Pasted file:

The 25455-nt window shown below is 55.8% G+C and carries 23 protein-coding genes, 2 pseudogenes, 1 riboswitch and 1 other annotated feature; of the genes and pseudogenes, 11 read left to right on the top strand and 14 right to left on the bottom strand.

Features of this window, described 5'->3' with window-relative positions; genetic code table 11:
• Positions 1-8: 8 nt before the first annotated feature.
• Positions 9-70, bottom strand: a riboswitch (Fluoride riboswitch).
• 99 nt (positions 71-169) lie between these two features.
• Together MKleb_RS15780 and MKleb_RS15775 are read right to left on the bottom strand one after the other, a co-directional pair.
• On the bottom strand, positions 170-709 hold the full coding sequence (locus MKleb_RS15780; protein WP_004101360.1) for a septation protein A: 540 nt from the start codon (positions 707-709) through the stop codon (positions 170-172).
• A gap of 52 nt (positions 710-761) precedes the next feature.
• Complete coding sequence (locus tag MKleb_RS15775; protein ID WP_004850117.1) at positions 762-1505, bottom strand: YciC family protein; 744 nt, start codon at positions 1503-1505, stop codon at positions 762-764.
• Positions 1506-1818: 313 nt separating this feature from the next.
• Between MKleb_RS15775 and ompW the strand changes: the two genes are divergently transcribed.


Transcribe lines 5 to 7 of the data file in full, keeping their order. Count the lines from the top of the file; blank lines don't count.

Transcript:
• 99 nt (positions 71-169) lie between these two features.
• Together MKleb_RS15780 and MKleb_RS15775 are read right to left on the bottom strand one after the other, a co-directional pair.
• On the bottom strand, positions 170-709 hold the full coding sequence (locus MKleb_RS15780; protein WP_004101360.1) for a septation protein A: 540 nt from the start codon (positions 707-709) through the stop codon (positions 170-172).